And if you can afford to run ad campaigns, they’re quite effective at making you visible and generating traffic, especially for new sites that aren’t yet earning a lot of organic traffic.
4. Keeps Visitors On Your Site
Just like in a booming economy, your SEO and outreach efforts work to attract potential customers – but what are you doing to nurture them when they arrive? They need more convincing to stay than they did before.
Obviously your site needs to be fast-loading and look current and professional. But the same content and messaging might not work when budgets are tighter and buyers are feeling anxious about ROI.
A marketing strategy for UX and UI design, and content writing and copywriting (not the same thing!), is critical for cautious customers. You want to reassure them from the moment they land on your site that considering you is the right move.
Adjusting these areas to suit changing audience needs and attitudes will ensure a positive reaction, so visitors feel encouraged to scroll.
5. Creates a Relationship
Perhaps most importantly in a bad economy and global turmoil, your marketing assets can empathize.
Most of your customers won’t talk to a human on your team until they’ve engaged with your digital assets multiple times – if they even have to talk to a human at all. So all of your digital assets need to be fine-tuned to address their worries up front, and speak to the outcome you’ll help achieve.
“How does your offering help your audience solve their problems and why do you do it? If that messaging and that story is clear, then you’ll be well positioned,” said Johnston. “If it’s not clear and other people have done a better job, then you’re going to get lost in that noise.”
6. Does the Convincing
Particularly in the B2B space, people need to know they’ll see results before committing to a big investment. During a recession that need basically doubles.
Potential clients may spend even longer than they already do researching businesses and making purchase decisions, or they may be wondering if they should hold off on buying until the economy turns around.
Your marketing assets can help sway the customer’s decision by:
- Having the right tone and messaging
- Showcasing your values, commitment, and customer care
- Providing ample proof of your expertise and trustworthiness
- Showing evidence of your past successes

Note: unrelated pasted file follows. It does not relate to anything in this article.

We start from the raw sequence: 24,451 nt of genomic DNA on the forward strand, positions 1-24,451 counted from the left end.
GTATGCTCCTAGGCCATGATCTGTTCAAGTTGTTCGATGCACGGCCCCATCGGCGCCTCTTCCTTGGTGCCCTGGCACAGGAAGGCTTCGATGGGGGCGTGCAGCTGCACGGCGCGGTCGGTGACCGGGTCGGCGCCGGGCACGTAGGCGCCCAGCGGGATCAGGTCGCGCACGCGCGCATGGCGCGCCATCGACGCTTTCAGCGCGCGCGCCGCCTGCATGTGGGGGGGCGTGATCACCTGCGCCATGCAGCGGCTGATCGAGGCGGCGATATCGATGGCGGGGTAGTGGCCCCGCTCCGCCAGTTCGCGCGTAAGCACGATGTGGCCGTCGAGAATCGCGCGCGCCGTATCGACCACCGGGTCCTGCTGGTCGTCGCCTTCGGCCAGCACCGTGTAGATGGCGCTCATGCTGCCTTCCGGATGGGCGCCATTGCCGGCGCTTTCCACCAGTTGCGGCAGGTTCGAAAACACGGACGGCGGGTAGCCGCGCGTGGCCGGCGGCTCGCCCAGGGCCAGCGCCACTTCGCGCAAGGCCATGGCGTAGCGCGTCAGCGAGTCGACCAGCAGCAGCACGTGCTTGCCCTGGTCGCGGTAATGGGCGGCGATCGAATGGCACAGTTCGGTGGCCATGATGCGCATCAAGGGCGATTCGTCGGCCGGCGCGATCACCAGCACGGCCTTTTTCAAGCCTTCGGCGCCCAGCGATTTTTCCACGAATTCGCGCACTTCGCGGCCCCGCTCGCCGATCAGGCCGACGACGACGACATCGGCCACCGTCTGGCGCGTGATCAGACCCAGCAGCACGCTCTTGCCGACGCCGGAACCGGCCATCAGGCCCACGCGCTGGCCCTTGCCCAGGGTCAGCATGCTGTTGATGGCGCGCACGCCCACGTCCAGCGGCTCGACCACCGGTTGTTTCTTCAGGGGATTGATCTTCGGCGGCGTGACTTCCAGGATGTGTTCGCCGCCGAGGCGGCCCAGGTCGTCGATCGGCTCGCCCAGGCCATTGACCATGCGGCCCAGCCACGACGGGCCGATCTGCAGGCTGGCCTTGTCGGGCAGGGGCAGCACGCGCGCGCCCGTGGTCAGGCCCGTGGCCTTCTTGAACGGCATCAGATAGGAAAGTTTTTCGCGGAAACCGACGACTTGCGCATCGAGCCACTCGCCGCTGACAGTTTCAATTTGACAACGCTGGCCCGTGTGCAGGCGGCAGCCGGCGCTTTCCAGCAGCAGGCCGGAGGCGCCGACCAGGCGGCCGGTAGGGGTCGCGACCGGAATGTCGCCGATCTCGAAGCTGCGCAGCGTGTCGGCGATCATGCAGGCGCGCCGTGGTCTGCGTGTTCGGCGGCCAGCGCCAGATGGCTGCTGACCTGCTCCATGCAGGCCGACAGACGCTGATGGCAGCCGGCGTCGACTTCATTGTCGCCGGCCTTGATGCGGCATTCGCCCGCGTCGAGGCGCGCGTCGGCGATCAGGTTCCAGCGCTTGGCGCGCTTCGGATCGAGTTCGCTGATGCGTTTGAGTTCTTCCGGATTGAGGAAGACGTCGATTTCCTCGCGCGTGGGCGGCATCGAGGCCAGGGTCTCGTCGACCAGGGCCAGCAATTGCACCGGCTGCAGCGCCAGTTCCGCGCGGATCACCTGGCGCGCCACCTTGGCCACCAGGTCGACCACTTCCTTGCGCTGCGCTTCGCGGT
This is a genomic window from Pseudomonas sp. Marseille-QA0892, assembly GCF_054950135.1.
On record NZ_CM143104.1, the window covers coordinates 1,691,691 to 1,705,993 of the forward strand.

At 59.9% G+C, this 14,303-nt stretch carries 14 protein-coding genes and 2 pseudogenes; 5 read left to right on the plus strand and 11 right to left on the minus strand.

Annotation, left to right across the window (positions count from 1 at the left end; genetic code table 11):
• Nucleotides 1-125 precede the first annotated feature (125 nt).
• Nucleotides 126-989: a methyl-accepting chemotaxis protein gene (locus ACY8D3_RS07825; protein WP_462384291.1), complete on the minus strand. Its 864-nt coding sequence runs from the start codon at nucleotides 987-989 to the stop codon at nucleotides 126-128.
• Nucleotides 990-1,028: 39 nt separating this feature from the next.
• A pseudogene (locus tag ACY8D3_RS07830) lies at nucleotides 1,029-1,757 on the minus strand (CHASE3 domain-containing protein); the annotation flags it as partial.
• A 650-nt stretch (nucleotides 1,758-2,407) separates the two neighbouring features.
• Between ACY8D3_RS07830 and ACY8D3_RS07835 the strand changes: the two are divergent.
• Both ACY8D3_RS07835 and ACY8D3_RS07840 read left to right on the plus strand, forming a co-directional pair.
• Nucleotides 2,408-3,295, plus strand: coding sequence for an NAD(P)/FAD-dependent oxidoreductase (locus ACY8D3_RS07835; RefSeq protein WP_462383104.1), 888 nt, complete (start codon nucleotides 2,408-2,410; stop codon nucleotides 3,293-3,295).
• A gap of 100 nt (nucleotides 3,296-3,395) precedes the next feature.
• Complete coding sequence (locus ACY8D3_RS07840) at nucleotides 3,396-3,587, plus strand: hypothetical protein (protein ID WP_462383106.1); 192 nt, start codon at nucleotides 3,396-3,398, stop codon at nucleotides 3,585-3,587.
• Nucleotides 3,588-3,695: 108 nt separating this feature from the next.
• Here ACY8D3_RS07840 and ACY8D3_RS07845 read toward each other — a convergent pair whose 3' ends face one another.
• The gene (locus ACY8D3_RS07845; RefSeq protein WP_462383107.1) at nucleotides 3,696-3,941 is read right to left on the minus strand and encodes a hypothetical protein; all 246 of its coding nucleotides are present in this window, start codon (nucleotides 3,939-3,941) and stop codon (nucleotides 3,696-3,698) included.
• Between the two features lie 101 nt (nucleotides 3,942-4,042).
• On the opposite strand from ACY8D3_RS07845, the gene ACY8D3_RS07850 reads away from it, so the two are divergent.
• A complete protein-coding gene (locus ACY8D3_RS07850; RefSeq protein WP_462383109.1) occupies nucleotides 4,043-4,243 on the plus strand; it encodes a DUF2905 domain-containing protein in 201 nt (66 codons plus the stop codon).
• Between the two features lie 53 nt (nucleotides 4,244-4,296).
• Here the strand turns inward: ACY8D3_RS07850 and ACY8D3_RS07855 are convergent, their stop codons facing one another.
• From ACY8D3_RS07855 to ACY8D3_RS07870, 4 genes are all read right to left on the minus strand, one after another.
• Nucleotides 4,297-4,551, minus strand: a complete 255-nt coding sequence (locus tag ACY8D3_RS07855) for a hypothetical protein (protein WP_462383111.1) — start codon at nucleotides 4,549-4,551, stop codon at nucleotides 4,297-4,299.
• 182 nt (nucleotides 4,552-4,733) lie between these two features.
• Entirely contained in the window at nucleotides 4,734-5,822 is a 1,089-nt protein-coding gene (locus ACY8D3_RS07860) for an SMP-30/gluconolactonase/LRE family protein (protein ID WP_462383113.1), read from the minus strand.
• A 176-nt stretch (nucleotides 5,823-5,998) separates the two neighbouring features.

- Demonstrating social proof
- Delivering highly convincing copy and microcopy at the right time, and in the right place
- Remarketing to site visitors who didn’t convert
- Upselling existing customers
Some of this may be starting to sound redundant, but that’s because there are so many smaller pieces within even just a website and a single social account! And if any one of them is off, it can cost you a sale.
But if you have a cohesive plan for your whole marketing ecosystem, you can be the business that grabs those leads and sales.
Bonus: What Should You Adapt in Your Marketing Strategy?
“The best thing I can say is not to lose hope,” said Johnston. “If you use downtime and slow times to be as productive as possible, to make improvements and create as long-term a plan as possible, you’ll set yourself up for success when it bounces back.”
The key takeaway here is that the same marketing tactics you’ve been using may not work in a recession. You might need to adapt at least one area of your strategy, and update several of your assets. Maybe even more than once, depending on how long the downturn lasts.
Here’s a quick list of what to review and adjust (besides budgets) so you stay visible, and make those conversions:
- Audit your marketing tech, consider new tools that do more for less
- Audit your platforms, dedicate budget/time strategically to those with higher engagement
- Update your brand guidelines, make sure all digital assets are on-brand
- Update messaging and tone to address new concerns
- Update keyword research, including competitor audits
- Update content to play up benefits, differentiator, and pain points solved
- Collect and amplify social proof to reassure potential customers
- Audit your site for conversion barriers, improve CRO
- Add new conversion and micro-conversion data points
- Adjust your goals, be realistic about what’s achievable
- Reward loyalty, invest more in existing customers who are already convinced
- Improve your analytics reporting to more quickly pivot
With the addition of effective AI prompts you can automate some marketing tasks to squeeze more out of your efforts.
I hope you’ve found this at least a little reassuring. The most important thing is to be patient. Try to avoid drastic moves with your SEO and marketing, because it’s really hard to recover lost traffic and rankings.
We’re all in this together!